Erwin The Little Patient Toy Available In Germany

February 15, 2012 by staff 

Erwin The Little Patient Toy Available In Germany, Behold Erwin the little patient from Sigikid. He’s a plush doll with a crooked smile and take-out organs. Measuring in at 16-inch (41cm) and machine washable, Erwin hides his special nature under a hospital patient gown. Lift up the gown to see Erwin’s nippleless rectangular torso.

Unzip his chest cavity to find six removable plush objects: lungs, a heart (Valentine shaped), intestines, liver, spleen and kidneys. The six count is a little deceptive because the kidneys include an attached bladder and the intestinal piece contains both small and large intestine and also the stomach and esophagus.

Oh, and my wife, who is a nurse, doesn’t know a cecum from a hole in the ground. Yep, I correctly identified the brown nodule on the lower intestine as the appendix.

Each organ is a different, unrealistic and cheery color. The organs also have one, sometimes two, color-coded Velcro strips that indicate to which other organs they connect. Underneath it all, a posterior skeleton is embroidered on the inside back of Erwin’s interior.

Connecting the body parts is probably a tall order for kids under 5-years-old, but parents who buy the doll are likely to do so as a teaching tool. Parental assistance will be involved when all the king’s horses and all the king’s men put poor little Erwin back together again.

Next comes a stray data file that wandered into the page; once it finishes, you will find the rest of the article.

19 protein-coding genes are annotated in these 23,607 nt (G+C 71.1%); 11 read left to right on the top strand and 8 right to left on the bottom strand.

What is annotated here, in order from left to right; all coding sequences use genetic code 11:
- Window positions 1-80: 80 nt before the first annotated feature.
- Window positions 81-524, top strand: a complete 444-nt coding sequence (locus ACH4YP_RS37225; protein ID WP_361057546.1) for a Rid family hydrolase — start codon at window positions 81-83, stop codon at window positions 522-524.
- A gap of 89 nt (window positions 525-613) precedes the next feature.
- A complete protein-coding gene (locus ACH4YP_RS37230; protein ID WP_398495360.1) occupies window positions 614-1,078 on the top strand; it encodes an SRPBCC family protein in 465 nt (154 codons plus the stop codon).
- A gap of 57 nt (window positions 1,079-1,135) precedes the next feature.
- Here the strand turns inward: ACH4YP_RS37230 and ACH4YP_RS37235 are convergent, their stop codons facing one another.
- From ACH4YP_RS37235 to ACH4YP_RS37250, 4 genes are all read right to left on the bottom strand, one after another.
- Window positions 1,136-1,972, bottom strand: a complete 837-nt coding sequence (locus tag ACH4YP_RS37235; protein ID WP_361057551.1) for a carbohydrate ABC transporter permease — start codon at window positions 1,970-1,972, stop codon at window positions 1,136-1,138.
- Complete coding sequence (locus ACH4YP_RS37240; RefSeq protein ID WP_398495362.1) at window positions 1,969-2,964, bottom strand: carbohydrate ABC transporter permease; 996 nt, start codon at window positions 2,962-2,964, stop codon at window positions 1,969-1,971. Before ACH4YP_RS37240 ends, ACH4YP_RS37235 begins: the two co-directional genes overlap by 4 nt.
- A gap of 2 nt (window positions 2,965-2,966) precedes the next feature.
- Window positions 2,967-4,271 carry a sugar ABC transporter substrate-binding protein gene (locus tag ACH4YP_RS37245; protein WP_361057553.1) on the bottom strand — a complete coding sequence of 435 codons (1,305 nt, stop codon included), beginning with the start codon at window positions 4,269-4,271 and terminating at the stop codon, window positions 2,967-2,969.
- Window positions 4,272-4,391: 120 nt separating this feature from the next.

My almost 2-year-old son is happy to carry Erwin around, not yet realizing there is a zipper underneath the gown. My 5-year-old daughter loves the inside of the doll.

Age appropriateness is difficult to gauge. In addition to the Velcro assembly, there’s also the issue of squeamishness to consider.

My then-3-year-old daughter loved her Your Body anatomically correct multi-layer body puzzle, but when she brought the puzzle to a 3-year-old friend’s home, the friend was freaked out and scared.

It really depends on how proactive you’ve been as a parent to explain the human body. By 3-years-old we had read to her the Me and My Amazing Body picture book. Our journey began at 16-months-old when I explained Halloween-themed skeleton displays we saw in stores.

In any case, Erwin might as well be Erwina because the body is genderless with no reproductive organs and the doll’s hair style could best be described as a disheveled Tribble, or perhaps troll doll.

My daughter’s only criticism is that the doll has a crooked smile. My only criticism is that the hospital gown is secured by ties rather than Velcro. My wife’s only criticism is that esophagus gets incorrectly placed in front of the trachea. I think she’s overcompensating for the cecum slip.

Now, here is a bit of bad news. The doll doesn’t appear to be sold in America. I purchased it via German Amazon, and while will ship to America, it specifically won’t ship this doll to America. That’s right. I have illicitly circumvented international trade restrictions to obtain a children’s surgical doll plaything.

Actually, it was my wife who befriended a German exchange student in high school and later reconnected with her long lost friend via Facebook and convinced him to ship Erwin to us. That’s right. Another Facebook miracle!

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